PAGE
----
When Amy and Andrew Cohn first visited the United States Holocaust Memorial Museum in 1995, they had no idea what an important part of their lives it would become.
“We were struck by the number and diversity of the visitors,” Amy says. Her husband adds, “I remember that people were visibly moved by what they were seeing. They would just be transfixed at certain places of the Permanent Exhibition.”
The Cohns did not lose any family members during the Holocaust, and living nearly 2,500 miles away in Phoenix, Arizona, they might easily have chosen to support an organization closer to home.
Yet when their friends Museum Founders Bill and Susan Levine invited them to a dinner in 2005 to discuss the work of the Museum, they found themselves inspired by the Museum’s mission of Holocaust remembrance and education.
According to the Cohns, the Museum is uniquely positioned to educate others because of its comprehensive collections, professional approach to disseminating information, and international reach, including through its multilingual website.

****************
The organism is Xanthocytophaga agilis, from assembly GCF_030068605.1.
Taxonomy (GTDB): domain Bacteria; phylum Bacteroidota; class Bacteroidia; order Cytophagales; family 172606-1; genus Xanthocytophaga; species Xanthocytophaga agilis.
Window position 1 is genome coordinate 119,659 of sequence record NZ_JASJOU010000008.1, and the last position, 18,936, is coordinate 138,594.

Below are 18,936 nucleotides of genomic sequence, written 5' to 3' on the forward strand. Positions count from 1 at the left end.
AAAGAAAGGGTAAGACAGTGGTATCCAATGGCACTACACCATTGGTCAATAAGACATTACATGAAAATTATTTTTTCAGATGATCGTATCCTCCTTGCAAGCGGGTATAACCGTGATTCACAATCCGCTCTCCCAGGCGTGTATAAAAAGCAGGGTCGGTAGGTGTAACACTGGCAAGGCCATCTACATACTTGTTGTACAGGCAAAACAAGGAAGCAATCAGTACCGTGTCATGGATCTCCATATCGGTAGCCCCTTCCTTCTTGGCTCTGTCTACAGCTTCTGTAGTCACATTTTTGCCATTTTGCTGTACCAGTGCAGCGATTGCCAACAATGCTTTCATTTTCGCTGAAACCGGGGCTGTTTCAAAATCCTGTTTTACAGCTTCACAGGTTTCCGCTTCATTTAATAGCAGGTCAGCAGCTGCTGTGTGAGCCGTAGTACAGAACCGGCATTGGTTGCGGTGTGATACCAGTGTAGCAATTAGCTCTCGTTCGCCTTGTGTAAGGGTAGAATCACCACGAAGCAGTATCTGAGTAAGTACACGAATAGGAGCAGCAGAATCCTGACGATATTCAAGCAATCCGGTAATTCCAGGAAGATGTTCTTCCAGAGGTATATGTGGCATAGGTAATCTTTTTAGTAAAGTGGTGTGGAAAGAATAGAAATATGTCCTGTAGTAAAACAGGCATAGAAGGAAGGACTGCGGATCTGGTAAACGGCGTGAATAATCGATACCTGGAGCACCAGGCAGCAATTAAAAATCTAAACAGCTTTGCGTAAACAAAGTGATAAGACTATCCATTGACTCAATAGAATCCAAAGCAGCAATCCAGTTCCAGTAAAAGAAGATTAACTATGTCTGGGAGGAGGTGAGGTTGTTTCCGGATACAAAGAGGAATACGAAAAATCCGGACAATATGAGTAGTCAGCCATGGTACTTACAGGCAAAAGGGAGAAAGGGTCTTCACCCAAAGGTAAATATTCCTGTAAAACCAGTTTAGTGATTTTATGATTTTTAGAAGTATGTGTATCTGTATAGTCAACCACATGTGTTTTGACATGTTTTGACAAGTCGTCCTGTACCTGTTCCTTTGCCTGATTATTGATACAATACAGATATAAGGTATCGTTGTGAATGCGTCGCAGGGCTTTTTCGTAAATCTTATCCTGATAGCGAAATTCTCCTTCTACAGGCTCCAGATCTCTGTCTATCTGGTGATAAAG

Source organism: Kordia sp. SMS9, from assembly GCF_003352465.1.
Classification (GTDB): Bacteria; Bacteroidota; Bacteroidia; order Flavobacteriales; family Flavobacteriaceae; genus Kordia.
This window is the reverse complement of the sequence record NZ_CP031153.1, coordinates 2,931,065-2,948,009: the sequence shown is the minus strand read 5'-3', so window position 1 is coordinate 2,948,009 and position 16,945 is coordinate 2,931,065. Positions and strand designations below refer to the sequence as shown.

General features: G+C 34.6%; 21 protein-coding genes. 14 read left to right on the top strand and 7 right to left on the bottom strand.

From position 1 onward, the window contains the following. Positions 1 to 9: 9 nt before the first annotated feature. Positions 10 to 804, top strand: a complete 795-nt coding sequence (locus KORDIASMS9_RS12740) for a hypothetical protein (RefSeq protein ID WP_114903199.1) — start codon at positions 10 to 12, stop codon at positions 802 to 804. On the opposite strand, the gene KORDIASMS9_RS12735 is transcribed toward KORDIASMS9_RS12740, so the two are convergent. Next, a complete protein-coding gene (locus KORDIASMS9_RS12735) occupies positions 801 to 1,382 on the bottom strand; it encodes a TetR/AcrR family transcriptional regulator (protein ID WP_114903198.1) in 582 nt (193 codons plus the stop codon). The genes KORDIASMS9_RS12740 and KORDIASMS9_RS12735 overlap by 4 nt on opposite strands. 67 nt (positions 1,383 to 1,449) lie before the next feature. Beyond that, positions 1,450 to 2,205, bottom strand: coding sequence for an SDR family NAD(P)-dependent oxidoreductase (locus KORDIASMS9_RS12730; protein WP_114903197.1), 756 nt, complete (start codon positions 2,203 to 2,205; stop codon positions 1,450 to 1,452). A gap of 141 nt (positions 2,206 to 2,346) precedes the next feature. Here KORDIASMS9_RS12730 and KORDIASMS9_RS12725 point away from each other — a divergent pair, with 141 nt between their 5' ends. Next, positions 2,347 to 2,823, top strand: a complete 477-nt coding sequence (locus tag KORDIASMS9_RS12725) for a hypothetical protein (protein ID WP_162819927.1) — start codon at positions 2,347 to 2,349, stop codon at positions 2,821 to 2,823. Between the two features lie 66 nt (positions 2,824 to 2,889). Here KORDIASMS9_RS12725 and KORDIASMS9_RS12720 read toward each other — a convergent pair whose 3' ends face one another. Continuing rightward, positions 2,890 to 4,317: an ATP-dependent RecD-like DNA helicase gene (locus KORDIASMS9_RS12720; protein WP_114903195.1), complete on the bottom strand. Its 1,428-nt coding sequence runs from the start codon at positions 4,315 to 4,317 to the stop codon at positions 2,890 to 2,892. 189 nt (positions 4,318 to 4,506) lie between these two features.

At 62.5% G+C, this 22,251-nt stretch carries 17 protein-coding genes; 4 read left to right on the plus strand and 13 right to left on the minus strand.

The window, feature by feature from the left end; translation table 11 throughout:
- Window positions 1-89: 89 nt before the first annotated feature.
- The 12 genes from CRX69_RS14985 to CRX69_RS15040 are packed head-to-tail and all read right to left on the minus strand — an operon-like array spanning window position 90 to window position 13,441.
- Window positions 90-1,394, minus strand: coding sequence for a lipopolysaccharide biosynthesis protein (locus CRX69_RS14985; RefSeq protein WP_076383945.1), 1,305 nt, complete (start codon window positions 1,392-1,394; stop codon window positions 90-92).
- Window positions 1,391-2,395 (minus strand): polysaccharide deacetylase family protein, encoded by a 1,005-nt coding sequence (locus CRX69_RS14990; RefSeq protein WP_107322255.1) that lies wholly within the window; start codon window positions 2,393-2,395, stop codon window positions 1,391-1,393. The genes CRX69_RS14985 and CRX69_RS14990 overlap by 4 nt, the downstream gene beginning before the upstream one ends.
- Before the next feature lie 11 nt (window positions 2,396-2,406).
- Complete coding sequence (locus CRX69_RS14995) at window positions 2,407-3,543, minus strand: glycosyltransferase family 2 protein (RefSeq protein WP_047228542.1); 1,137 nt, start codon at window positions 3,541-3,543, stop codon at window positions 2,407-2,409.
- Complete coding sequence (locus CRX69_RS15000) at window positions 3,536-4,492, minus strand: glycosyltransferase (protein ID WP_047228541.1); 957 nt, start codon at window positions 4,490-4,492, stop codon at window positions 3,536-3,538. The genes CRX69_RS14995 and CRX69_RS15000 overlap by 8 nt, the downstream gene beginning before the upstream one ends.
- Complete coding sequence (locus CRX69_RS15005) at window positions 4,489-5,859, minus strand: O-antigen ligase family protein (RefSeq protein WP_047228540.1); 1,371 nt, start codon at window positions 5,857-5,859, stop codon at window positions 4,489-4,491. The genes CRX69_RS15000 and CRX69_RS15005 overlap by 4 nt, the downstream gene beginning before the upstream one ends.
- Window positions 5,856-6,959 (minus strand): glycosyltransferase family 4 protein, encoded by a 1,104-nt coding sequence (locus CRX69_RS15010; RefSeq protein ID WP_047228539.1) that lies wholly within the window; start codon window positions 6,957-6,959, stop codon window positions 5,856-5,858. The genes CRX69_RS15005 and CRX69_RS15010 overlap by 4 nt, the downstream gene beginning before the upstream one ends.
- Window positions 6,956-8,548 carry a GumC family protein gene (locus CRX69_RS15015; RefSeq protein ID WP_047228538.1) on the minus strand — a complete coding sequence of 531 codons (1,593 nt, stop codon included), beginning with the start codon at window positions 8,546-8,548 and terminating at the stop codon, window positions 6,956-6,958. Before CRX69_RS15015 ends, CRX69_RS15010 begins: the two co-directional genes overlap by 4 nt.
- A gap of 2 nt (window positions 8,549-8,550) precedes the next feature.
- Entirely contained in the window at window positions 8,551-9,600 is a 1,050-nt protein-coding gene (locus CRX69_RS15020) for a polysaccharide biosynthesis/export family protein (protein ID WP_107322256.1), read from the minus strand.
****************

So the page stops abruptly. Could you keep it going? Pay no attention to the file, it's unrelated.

The couple’s growing passion for the Museum coincided with what their children were learning in school about the genocide then taking place in the Darfur region of Sudan. “Our children were educating us about Darfur, and we in turn were able to talk with them about the Holocaust and the Museum’s role in inspiring youth and the leaders of tomorrow to confront hatred and genocide,” Andrew recalls.
As their commitment to the Museum grew, Amy and Andrew started to host events in their home, co-chaired the 2011 Phoenix Tribute Dinner, and, undeterred by their distance from Washington, have visited the Museum a dozen times through the years. They also earned a special place in the hearts of Museum staff through their hospitality and amazing homemade hamantaschen, which they provide upon request.
Eager to provide more than annual support to the Museum, Amy and Andrew spoke to their children, Alexa (22) and Matthew (20), about establishing a deferred legacy gift. Together, they decided to make the Museum a beneficiary of a life insurance policy with the proceeds directed toward the Museum’s endowment—demonstrating their dedication to securing the permanence of Holocaust memory, relevance, and understanding. “By supporting the Museum in this way, we’re ensuring the future for our children and making a better world,” Amy says.
Now, as Legacy of Light Guardian Founders, the Cohns are helping the Museum meet both the challenges and the opportunities that lie ahead.